Tuesday, October 02, 2007

U.S. nears $10 Trillion in the red

Congress just raised the limit once again, and the U.S. debt nears $10 trillion.

That's comes out to about $30,000 for every American.

For the fifth time since 2001, Congress is raising the debt limit, increasing it by $850 billion to $9.815 trillion. That's $9,815,000,000,000.00.

According to the folks who follow this stuff closely, the national debt has been rising by an average of $1.36 billion per day since September of last year.

Congress has an easy solution to deal with the rising tide of red ink. Instead of fretting over it, members simply allow the government to borrow more money, much to the consternation of some critics.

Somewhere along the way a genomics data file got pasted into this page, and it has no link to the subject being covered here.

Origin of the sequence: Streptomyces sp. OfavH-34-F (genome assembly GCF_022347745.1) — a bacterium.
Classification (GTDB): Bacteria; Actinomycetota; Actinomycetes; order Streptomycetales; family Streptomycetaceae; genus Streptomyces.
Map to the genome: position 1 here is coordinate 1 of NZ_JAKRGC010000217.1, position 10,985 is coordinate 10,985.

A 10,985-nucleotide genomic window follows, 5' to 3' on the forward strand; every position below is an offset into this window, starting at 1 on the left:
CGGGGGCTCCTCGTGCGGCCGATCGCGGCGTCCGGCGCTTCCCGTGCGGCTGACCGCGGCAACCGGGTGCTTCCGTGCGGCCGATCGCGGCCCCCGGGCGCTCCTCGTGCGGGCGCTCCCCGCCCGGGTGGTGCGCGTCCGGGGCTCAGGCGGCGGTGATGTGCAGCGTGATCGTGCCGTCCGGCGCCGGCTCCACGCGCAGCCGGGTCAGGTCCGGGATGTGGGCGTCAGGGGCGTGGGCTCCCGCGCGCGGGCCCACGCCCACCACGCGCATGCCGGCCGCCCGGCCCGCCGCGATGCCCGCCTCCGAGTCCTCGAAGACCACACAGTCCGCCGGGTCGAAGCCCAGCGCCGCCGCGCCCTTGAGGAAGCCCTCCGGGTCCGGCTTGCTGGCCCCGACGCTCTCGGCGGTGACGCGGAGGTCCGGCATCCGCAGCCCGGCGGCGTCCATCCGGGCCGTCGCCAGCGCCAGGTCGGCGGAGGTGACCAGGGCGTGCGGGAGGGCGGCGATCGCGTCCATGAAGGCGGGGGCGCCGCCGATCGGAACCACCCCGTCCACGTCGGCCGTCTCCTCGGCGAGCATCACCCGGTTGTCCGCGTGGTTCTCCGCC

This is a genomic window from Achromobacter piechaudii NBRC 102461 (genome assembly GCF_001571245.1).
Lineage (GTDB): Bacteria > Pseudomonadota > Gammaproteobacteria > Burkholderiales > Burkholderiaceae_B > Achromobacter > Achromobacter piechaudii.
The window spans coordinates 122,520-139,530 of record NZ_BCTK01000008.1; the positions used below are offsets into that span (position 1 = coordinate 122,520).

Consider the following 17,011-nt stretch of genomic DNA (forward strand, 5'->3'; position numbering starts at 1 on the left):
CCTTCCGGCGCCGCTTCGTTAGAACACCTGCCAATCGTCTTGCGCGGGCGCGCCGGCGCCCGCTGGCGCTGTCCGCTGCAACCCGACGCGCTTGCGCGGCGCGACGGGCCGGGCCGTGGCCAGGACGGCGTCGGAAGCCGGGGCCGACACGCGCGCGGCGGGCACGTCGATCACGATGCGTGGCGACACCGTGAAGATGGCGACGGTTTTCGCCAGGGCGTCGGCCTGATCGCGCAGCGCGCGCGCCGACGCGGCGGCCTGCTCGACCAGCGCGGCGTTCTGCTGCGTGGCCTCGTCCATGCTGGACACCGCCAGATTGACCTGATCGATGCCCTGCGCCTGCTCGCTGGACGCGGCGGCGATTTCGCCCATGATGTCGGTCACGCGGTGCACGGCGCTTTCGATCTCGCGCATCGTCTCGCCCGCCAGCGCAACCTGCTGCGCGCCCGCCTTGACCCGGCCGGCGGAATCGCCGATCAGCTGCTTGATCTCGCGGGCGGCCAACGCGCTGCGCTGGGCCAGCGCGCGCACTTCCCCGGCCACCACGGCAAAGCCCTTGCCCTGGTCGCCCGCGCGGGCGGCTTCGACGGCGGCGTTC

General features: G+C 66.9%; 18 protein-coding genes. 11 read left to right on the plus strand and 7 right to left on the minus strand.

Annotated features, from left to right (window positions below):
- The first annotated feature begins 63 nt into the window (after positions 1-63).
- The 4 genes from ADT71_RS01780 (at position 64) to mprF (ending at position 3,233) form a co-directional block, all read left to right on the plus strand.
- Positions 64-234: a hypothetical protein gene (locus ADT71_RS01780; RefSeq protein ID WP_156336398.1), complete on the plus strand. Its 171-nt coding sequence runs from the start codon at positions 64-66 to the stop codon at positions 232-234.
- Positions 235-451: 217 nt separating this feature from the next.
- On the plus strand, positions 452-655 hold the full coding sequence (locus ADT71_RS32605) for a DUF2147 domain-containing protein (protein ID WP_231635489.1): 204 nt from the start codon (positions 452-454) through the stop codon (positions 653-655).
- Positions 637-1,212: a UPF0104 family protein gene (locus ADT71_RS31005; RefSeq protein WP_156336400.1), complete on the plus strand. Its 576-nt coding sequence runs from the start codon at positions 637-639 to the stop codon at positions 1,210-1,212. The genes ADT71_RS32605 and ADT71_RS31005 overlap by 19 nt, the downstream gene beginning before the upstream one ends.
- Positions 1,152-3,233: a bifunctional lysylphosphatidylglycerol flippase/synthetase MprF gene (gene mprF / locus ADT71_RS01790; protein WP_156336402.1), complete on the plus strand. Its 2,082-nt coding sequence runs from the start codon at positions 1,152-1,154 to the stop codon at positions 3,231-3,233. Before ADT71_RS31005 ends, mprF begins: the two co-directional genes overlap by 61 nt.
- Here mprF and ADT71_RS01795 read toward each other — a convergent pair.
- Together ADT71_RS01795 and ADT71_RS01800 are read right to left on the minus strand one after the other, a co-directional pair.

Sen. Kent Conrad, D-N.D., who heads the Senate Budget Committee, said the United States is ''in hock'' to Japan, owing more than $600 billion, and China, owing more than $400 billion.

He said the rising debt comes at the worst possible time, right before a flood of baby boomers retires, but that Congress has no choice but to raise the debt ceiling.

''If we fail to act in a timely way on raising the debt limit, the creditworthiness of all United States instruments would be called into question,'' Conrad said. "That could have a very severe effect on already shaky financial markets.''

[Excerpt of an article by Rob Hotakainen, McClatchy News Service]

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